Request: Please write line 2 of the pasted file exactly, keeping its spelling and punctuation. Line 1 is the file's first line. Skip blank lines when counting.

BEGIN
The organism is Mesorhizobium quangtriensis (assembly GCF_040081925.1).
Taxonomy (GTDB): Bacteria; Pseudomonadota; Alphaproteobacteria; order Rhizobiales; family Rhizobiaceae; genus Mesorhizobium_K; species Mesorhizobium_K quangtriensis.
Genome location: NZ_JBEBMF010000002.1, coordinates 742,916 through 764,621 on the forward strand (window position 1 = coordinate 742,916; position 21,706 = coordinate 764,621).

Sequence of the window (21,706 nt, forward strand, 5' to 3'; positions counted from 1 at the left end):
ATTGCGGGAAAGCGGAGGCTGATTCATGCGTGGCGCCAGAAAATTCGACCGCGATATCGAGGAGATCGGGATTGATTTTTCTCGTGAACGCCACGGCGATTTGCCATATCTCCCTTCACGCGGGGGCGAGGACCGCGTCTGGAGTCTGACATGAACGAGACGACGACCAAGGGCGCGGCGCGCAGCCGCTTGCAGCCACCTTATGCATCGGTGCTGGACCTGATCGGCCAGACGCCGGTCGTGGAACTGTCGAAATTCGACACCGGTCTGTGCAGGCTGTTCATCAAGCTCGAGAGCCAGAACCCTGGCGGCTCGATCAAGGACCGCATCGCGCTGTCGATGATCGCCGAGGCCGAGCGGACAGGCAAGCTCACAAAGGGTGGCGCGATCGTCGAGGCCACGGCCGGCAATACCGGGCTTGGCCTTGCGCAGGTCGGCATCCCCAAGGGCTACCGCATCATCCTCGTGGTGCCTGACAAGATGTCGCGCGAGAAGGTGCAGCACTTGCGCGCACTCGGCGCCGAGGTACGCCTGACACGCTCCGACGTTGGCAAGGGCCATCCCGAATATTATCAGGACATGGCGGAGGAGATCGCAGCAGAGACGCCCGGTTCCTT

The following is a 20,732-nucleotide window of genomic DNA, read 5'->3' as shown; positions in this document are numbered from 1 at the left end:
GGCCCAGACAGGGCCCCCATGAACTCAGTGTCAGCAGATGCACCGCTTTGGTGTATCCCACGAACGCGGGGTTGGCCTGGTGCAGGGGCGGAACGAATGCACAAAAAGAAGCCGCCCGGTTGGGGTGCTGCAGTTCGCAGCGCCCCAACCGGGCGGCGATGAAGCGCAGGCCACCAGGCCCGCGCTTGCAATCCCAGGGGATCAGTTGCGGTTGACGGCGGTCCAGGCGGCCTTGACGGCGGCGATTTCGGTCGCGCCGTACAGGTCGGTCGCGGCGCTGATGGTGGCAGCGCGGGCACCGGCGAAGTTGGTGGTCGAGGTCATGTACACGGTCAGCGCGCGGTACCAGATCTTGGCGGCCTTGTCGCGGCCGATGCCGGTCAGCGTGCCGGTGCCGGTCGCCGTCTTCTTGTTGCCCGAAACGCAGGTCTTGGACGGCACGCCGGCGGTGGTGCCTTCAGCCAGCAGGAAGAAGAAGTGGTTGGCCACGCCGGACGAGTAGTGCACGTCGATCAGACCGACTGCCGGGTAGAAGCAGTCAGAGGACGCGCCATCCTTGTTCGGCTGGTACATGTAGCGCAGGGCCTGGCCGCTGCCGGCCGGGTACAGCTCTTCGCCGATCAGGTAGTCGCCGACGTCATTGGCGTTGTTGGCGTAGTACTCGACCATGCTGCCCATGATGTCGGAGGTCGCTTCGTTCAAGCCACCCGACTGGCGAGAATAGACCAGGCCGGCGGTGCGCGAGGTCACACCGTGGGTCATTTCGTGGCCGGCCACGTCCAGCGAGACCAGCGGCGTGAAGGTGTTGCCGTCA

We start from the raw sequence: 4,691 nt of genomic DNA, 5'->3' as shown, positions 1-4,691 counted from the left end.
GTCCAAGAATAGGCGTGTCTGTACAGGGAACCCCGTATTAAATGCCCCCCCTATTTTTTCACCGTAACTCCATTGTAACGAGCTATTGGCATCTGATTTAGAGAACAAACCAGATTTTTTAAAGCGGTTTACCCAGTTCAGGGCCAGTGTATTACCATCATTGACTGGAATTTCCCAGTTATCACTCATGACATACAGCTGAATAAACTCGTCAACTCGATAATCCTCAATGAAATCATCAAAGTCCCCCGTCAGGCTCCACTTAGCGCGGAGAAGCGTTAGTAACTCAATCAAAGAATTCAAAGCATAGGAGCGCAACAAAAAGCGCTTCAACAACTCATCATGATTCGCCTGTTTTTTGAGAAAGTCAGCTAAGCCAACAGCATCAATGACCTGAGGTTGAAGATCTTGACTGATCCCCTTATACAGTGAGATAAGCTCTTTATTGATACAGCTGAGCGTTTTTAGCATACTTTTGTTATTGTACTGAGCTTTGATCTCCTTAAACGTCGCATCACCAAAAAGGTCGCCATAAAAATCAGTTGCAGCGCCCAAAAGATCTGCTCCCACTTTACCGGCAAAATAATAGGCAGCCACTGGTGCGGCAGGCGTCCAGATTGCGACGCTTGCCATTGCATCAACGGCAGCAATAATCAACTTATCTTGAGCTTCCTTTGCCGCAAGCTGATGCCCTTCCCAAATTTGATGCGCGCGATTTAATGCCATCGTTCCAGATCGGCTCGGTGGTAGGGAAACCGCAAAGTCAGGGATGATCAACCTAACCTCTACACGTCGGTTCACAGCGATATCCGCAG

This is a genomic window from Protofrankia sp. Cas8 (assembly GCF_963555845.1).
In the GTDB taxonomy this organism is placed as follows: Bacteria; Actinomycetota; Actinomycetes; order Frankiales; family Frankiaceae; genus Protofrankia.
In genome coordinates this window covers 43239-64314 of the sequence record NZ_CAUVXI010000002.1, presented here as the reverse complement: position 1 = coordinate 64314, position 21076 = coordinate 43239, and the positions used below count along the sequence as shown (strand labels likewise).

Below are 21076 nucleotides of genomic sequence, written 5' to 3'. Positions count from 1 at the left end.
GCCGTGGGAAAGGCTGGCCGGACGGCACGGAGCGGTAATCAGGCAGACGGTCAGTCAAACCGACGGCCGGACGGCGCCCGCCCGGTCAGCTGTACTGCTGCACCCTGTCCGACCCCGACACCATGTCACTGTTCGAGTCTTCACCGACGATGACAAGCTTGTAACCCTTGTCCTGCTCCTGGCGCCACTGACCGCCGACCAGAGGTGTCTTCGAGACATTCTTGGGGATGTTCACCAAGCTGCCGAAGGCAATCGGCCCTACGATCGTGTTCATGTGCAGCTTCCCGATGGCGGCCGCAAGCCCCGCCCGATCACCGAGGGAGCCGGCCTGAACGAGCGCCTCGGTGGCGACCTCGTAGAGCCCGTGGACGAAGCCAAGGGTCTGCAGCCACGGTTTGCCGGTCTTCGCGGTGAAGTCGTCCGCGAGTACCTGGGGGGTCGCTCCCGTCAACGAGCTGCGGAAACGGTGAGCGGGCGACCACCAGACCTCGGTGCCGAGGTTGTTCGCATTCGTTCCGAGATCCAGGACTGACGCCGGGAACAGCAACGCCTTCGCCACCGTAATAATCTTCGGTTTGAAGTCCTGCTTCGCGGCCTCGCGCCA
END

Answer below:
Taxonomy (GTDB): Bacteria; Pseudomonadota; Alphaproteobacteria; order Rhizobiales; family Rhizobiaceae; genus Mesorhizobium_K; species Mesorhizobium_K quangtriensis.